File Photo The Prospector
From the veteran group of pitchers on the roster of the UTEP softball team—three seniors included—it’s the redshirt freshman Devyn Cretz who has stood out in the 2017 season so far. Out of UTEP’s eight wins in the year, Cretz is credited for five of the victories.
Before deciding to continue her playing career at UTEP, Cretz was born and raised in Corona, California, where she first picked up a softball at the age of 5 years old. However, it wasn’t until the age of 11 that Cretz started gaining experience as a pitcher.
From there, the California-native went on to pitch three seasons at the varsity level for Santiago High School, where she posted a 6-2 record (2.74 era) while striking out 40 batters during her senior outing. She also suited up for the Corona Angels, her club team.
“Her size stood out. As a pitcher, you love size on the mound and she has a great presence about her. She throws the ball extremely hard, which is something different from our pitchers in the past,” said head coach Tobin Echo-Hawk. “She (Cretz) played on a good travel team that faced some of the best teams in the nation—kids that are going to Oklahoma, Florida, Michigan—so I don’t think anyone that she faces is going to be that different. We knew she had talent coming in.”
Cretz’s decision to sport the orange and blue for her collegiate career had a lot to do with Echo-Hawk and the atmosphere in El Paso.
“The coaches were a big factor in my decision and I just really liked the school when I saw it. But coach (Echo-Hawk) was the main reason I wanted to play here,” Cretz said. “Everyone was so nice and I felt a really homely feeling out here (El Paso).”
In 2016, Cretz redshirted for the full year—a successful season, where UTEP softball made the conference tournament for just the fourth time in school history after securing their most wins since 2010 (23-32) and their first winning record in C-USA (13-11).
For Cretz, it was a season full of learning and expanding her game from watching and gaining knowledge from the dugout.
“I feel like being able to watch the other pitchers, especially Kaitlin (Fifield), I feel like I was able to learn a lot from her both mentally and psychically. She got me mentally tough. I’m glad I redshirted, so I could have that year to learn,” Cretz said. “They (the veteran pitchers) told me that not every game is going to be perfect, and that I need to just do my best every time.”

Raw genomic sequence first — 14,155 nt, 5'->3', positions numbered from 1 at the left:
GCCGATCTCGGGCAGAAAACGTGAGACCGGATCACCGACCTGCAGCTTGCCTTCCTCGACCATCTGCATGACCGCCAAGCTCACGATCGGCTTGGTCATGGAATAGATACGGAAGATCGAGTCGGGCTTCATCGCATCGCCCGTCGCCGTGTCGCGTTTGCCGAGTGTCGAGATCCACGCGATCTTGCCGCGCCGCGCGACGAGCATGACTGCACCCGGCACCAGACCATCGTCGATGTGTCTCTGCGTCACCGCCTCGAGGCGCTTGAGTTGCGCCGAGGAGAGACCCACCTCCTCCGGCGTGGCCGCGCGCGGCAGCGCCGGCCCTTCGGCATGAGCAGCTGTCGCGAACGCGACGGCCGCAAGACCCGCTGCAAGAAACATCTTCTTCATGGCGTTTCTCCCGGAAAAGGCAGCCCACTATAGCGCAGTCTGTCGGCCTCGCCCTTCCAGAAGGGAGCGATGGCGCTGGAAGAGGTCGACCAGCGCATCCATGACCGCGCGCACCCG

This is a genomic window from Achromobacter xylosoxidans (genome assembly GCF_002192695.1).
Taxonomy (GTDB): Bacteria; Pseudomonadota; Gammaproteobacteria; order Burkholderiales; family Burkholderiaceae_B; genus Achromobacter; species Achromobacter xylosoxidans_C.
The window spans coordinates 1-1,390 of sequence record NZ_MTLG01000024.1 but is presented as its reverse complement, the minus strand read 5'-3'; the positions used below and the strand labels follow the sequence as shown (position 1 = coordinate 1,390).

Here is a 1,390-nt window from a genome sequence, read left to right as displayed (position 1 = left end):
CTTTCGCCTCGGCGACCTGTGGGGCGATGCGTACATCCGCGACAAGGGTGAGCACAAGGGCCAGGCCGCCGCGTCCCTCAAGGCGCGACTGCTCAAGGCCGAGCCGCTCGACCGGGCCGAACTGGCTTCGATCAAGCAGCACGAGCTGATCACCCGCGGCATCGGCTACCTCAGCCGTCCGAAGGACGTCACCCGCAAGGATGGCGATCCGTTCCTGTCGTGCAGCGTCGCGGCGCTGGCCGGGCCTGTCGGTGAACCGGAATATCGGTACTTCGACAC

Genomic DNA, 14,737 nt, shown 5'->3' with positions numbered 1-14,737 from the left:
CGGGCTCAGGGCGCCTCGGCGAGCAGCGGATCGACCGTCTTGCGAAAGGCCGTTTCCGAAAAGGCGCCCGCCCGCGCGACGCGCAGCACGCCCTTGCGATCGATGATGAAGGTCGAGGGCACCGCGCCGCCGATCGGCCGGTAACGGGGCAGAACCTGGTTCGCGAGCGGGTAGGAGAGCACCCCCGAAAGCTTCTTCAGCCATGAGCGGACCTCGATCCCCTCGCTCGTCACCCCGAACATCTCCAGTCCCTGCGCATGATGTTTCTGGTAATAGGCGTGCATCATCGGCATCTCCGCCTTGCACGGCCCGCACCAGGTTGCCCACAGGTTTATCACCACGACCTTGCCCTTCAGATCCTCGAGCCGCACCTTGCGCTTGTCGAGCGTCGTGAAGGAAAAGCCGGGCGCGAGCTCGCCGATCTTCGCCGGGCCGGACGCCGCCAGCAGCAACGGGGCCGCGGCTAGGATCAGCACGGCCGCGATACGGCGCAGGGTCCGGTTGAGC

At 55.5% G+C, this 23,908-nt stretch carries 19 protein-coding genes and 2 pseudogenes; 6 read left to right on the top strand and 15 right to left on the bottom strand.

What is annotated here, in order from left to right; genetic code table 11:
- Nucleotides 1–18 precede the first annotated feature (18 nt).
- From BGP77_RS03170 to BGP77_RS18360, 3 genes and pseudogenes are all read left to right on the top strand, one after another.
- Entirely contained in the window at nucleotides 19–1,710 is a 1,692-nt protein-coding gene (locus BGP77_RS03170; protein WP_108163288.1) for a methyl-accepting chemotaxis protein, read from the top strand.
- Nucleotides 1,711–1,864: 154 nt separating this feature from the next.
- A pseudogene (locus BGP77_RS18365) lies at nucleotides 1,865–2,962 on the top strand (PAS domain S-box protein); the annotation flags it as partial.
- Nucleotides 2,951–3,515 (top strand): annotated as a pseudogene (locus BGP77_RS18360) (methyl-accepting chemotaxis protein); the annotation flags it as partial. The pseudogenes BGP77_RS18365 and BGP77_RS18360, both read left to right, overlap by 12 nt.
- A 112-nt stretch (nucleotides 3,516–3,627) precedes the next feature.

Cretz finds herself with a record of 5-6 while throwing the most strikeouts for UTEP, with 34 on the season, which ranks her in the top 15 in C-USA. From the pitchers on the UTEP roster that have appeared in double-digit games, Cretz has the lowest ERA (4.52). Her wins this season have come against Middle Tennessee State, New Mexico, Wichita State, NMSU and Siena.
Cretz’s favorite win so far in her short career was on March 1, when UTEP traveled up I-10 to Las Cruces to face the NMSU Aggies, where the Miners edged out the victory, 5-3. The Miners ended a seven-game losing streak against the Aggies that day.
“The win against NMSU was such a good win. It was our first game against a rival this semester, so that was really rewarding,” Cretz said. “I feel like no one was expecting us to win because we haven’t in the past, so it was so exciting to beat them. There was so much energy and it was so fun.”
Sitting at 8-20 overall as a team, Cretz has no doubt that her squad can make a push in the standings since conference play just got under way, and since the Miners finally got a chance to play in front of their home fans after 25 road games to start off the season.
“I feel like we’ll start to get more wins and we will make the conference tournament. We just have to continue practicing hard with both pitching and hitting,” Cretz said.
With the cavalry of the pitching unit in their last year of eligibility for the Miners, it’s up to Cretz and the other freshman pitcher Allie Johnson to soak up as much as they can from the seniors and be ready to take the helm.
“Cretz has done a great job of coming into our team and having that mentality that she wants to be best, regardless of her age. She’s also done a great job with adjusting to the mentality and how much stronger, bigger and faster the college level is at,” Echo-Hawk said. “She (Cretz) has had her moments, which every freshman does, but she’s definitely overcome those moments. It’s one of those where freshman make mistakes and have breakdowns, but she’s good at noticing her weaknesses and correcting them.”
Cretz takes after her role model, Los Angeles Clippers starting forward Blake Griffin, in the idea that both like to have fun off the field, but are all business when the lights come on. Cretz has an older brother that she looks up to, just like Griffin looked up to his older sibling Taylor, who both played Division 1 sports.
“I love Blake Griffin, he’s my role model. I feel like he was kind of an underdog in college and then he just kept on getting better and better,” Cretz said. “I can relate to him because he has an older brother and he (Taylor Griffin) was always better than Blake at Oklahoma.”
Echo-Hawk said that the main thing she has seen in Cretz is that she is a goofball and a funny and likable kid.
“The funny thing is when she gets on the mound, she’s a totally different person, she turns into the biggest competitor and is very focused on just the game,” Echo-Hawk said.
Echo-Hawk will be depending on Cretz’s mix of personality and pitches to carry the Miners forward in the coming years as the team continues to build on last season’s fourth-ever C-USA tournament appearance.
One that Cretz no doubt has plans to appear in with her team this time.